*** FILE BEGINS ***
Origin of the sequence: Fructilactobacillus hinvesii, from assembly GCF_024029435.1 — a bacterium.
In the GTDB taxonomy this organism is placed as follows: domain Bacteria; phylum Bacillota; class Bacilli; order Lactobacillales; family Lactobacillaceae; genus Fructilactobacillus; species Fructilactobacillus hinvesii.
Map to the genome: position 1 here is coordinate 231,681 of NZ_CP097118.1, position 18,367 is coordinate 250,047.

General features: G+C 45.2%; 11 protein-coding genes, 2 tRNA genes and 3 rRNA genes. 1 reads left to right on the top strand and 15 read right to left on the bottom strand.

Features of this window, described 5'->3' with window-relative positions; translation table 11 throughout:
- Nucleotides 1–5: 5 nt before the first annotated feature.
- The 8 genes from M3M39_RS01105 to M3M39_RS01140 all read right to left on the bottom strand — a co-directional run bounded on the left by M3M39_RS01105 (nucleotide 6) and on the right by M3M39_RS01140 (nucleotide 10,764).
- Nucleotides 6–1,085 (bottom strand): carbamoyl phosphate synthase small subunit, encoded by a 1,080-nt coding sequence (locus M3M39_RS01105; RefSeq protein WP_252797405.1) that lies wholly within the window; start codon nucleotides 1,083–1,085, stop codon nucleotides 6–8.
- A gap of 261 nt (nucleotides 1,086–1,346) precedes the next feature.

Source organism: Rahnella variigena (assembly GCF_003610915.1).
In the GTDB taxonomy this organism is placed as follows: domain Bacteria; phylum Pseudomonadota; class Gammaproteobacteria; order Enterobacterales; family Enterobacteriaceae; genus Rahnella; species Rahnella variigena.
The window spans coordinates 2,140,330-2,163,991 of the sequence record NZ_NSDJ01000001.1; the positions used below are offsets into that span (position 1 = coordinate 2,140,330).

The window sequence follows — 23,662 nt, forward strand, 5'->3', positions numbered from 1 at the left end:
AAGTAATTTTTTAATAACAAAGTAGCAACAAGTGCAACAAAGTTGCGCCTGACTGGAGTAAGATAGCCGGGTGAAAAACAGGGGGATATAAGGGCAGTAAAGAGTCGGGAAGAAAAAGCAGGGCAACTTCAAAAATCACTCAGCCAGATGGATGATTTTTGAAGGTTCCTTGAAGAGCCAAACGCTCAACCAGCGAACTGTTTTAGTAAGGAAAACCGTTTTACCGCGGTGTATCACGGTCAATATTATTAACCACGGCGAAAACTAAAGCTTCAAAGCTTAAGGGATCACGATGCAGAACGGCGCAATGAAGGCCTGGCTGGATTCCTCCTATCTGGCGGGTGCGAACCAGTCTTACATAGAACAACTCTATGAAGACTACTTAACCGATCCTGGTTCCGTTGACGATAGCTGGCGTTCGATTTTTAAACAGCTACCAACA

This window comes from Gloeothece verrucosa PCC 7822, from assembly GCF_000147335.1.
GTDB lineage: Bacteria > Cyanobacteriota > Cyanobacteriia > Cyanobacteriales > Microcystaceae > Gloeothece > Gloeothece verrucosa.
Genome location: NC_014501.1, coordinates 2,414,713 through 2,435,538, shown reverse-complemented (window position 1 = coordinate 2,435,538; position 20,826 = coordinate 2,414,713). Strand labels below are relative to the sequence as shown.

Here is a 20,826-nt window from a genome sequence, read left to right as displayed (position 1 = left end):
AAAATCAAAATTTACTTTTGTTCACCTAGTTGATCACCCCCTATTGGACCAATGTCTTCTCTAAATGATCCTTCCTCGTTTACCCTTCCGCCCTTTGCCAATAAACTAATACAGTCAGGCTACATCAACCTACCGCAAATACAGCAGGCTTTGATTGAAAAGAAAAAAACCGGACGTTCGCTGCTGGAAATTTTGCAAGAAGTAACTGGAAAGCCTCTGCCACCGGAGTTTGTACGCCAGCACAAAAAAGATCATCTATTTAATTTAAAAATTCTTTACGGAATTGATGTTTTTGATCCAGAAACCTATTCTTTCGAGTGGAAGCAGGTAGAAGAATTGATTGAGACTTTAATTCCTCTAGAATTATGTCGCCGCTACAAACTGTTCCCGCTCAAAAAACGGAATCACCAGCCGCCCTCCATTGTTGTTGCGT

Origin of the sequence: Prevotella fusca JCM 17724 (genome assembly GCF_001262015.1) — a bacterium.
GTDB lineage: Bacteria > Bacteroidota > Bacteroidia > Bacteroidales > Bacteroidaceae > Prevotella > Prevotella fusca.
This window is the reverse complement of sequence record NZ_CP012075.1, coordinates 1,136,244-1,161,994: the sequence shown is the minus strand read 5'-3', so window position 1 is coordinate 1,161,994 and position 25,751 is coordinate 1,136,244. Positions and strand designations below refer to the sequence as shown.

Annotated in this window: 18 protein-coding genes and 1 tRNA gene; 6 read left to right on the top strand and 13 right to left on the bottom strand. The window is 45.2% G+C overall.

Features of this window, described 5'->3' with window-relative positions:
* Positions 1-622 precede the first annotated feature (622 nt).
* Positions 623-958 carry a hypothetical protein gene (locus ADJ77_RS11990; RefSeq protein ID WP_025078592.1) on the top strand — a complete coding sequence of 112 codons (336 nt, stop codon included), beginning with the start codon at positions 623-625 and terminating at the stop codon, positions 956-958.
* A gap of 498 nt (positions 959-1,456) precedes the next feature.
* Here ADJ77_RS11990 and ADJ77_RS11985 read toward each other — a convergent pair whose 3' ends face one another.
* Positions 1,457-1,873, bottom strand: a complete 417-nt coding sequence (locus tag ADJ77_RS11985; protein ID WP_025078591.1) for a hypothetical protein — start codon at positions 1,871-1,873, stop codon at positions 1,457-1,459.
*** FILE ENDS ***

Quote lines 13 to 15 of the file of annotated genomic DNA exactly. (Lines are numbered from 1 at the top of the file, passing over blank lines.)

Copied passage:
The window sequence follows — 23,662 nt, forward strand, 5'->3', positions numbered from 1 at the left end:
AAGTAATTTTTTAATAACAAAGTAGCAACAAGTGCAACAAAGTTGCGCCTGACTGGAGTAAGATAGCCGGGTGAAAAACAGGGGGATATAAGGGCAGTAAAGAGTCGGGAAGAAAAAGCAGGGCAACTTCAAAAATCACTCAGCCAGATGGATGATTTTTGAAGGTTCCTTGAAGAGCCAAACGCTCAACCAGCGAACTGTTTTAGTAAGGAAAACCGTTTTACCGCGGTGTATCACGGTCAATATTATTAACCACGGCGAAAACTAAAGCTTCAAAGCTTAAGGGATCACGATGCAGAACGGCGCAATGAAGGCCTGGCTGGATTCCTCCTATCTGGCGGGTGCGAACCAGTCTTACATAGAACAACTCTATGAAGACTACTTAACCGATCCTGGTTCCGTTGACGATAGCTGGCGTTCGATTTTTAAACAGCTACCAACA

This window comes from Gloeothece verrucosa PCC 7822, from assembly GCF_000147335.1.